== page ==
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Pelosi seeks energy that could move the Senate

United States
The Oregonian
06/08/2010
David Sarasohn

Possibly this is because the House speaker, in Portland on Thursday at an Earl Blumenauer event highlighting an energy retrofitting program, has a fund of enthusiasm that can make most politicians look depressed. At the Clean Energy Works Oregon offices, Pelosi led the applause after every account of insulation technology, and greeted each explanation of alternative energy installation with the same smile of dazzled delight.

But afterward, visiting the energy-retrofitted Northeast Portland home of Peter and Heather Ficht and going down into the basement to inspect their new tankless water heater — House speakers, like presidents, find their jobs include unusual duties these days — Pelosi seemed truly impressed, declaring several times that she wanted one.

The source of her excitement might be that the system, which heats the water as it moves through the pipes, is indeed an impressive expression of energy efficiency, and “When I became speaker, I made it my flagship issue to address climate change.”

But it could also be that coming into the August recess of this Congress, Pelosi was heartened to see any system that doesn’t get clogged up.

Large elements of strategies that Pelosi, Blumenauer and several local panelists talked about Thursday were included in a sizable energy and climate bill passed by the House last December. It took considerable exertions by the speaker and the rest of the Democratic leadership, with a number of junior members casting a vote that they could close their eyes and imagine reproduced in their opponents’ 30-second TV spots this fall.

But nine months later, nobody has become the plumber to get the energy bill, or any significant part of it, moving through the Senate. Last week, Senate Majority Leader Harry Reid announced that the Senate would limit itself to a small energy measure, focused mostly on oil drilling regulation.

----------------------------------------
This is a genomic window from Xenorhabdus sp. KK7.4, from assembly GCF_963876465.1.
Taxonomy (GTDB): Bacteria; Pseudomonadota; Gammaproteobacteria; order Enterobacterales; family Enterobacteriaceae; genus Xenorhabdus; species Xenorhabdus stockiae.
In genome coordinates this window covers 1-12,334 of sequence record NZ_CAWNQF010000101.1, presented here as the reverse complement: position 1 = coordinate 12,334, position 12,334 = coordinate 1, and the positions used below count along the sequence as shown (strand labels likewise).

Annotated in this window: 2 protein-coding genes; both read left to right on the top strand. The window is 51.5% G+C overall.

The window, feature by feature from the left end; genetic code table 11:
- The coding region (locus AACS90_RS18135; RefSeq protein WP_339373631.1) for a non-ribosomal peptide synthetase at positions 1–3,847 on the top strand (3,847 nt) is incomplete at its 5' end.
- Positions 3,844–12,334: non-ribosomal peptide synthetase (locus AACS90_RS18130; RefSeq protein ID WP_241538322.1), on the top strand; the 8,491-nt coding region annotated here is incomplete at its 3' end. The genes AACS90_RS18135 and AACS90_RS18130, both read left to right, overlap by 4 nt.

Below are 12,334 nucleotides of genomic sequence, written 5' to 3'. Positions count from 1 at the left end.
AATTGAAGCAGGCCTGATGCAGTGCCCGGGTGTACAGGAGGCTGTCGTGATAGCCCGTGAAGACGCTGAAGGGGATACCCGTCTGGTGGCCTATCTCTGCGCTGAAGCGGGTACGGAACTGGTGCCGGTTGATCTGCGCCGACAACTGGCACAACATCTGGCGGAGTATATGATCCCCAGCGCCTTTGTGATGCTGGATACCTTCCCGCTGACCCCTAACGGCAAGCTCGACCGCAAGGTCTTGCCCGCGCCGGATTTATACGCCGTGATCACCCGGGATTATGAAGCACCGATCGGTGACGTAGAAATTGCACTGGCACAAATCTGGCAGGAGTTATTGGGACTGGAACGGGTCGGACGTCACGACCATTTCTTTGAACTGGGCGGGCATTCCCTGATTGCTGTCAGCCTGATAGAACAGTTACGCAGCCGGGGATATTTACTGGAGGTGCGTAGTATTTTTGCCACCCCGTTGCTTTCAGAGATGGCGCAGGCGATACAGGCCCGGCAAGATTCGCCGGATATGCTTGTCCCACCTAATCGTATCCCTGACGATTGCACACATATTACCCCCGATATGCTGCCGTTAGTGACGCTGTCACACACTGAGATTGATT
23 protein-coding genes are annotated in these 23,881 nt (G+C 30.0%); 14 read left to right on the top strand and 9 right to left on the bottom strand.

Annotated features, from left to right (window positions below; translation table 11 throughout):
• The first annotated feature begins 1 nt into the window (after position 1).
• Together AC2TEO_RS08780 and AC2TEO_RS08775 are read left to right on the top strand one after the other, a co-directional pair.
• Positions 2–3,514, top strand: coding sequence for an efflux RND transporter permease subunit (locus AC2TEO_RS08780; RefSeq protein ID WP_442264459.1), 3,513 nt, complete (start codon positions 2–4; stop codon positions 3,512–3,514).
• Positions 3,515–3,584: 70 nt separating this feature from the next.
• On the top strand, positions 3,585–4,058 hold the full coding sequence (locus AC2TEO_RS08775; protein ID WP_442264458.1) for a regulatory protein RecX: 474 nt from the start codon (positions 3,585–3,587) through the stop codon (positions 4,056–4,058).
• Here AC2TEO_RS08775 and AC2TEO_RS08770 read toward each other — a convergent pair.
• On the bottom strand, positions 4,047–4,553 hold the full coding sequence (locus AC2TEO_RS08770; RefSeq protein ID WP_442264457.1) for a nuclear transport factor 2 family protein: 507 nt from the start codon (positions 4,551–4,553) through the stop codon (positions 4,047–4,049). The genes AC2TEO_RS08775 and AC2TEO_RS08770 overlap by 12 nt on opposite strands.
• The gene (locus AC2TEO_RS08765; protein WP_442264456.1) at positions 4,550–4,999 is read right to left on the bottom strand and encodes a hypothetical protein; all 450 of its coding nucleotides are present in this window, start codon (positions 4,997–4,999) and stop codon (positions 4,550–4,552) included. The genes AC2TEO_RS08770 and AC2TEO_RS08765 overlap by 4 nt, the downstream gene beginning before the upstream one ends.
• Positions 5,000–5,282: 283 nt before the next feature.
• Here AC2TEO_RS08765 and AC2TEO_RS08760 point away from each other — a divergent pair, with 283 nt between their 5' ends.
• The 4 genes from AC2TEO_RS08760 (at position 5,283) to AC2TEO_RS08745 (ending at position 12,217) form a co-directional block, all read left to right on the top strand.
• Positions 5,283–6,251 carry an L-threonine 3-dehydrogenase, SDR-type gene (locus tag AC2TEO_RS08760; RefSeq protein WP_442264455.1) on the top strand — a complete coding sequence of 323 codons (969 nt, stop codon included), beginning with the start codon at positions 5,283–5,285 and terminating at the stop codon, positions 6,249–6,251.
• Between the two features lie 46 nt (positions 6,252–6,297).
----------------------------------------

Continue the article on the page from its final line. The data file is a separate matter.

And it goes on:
And so far, not even that approach has been showered with success.

“I would not be that discouraged about it,” Pelosi insisted determinedly. “The Senate will produce an energy bill.

“It may not have the same scope as our bill, but it may be more digestible to the American people.”

So far, it looks more like the Senate is on energy legislation fast.

“I don’t speak for them, God knows I don’t,” said Pelosi with a smile that for once looked more rueful than delighted. “We’re known in the House for being bolder. In the Senate, there’s more work to be done.

“We never get discouraged. They just have to find a path that will work for them.”

An energy bill was always third in line in the Senate, after health reform and financial regulation. Like a stacked-up airliner, it couldn’t come in until they landed. That took so long, with the economy slow to improve and the political atmosphere rapidly getting worse, that energy’s chances seemed to evaporate.

In the next Congress, everything starts over, with both Senate and House likely to be less friendly to significant energy and climate legislation. Just how much less friendly will decide everything about Pelosi’s chances of actually passing any legislation reducing carbon emissions, part of the reason her visit to Portland on Thursday — like her trips all over the country between now and November — also included a Democratic Congressional Campaign Committee fund-raising event.
“Some of it is real,” Pelosi said about resistance to energy action. “Some of it is about big oil industries resisting change. If they wanted change, they could have created it.

“There are those who don’t believe in climate change, and they’ve spent a fortune.”

After the climate legislation experience of the past year and a half, and the prospects ahead of her for the next three months, it’s clear why the speaker would welcome the warm reception from energy planners in Portland. “When I come here,” she said Thursday, “I always know I’m going to see the future.”
And coming from a pond that often looks stagnant, you can see why Pelosi was so impressed by a tankless water heater.

Of course, what she’d really like is an appliance that builds a fire under the Senate.

El contenido de las noticias que se presentan en esta sección es responsabilidad directa de las agencias emisoras de noticias y no necesariamente reflejan la posición del Gobierno de México en este u otros temas relacionados.

    

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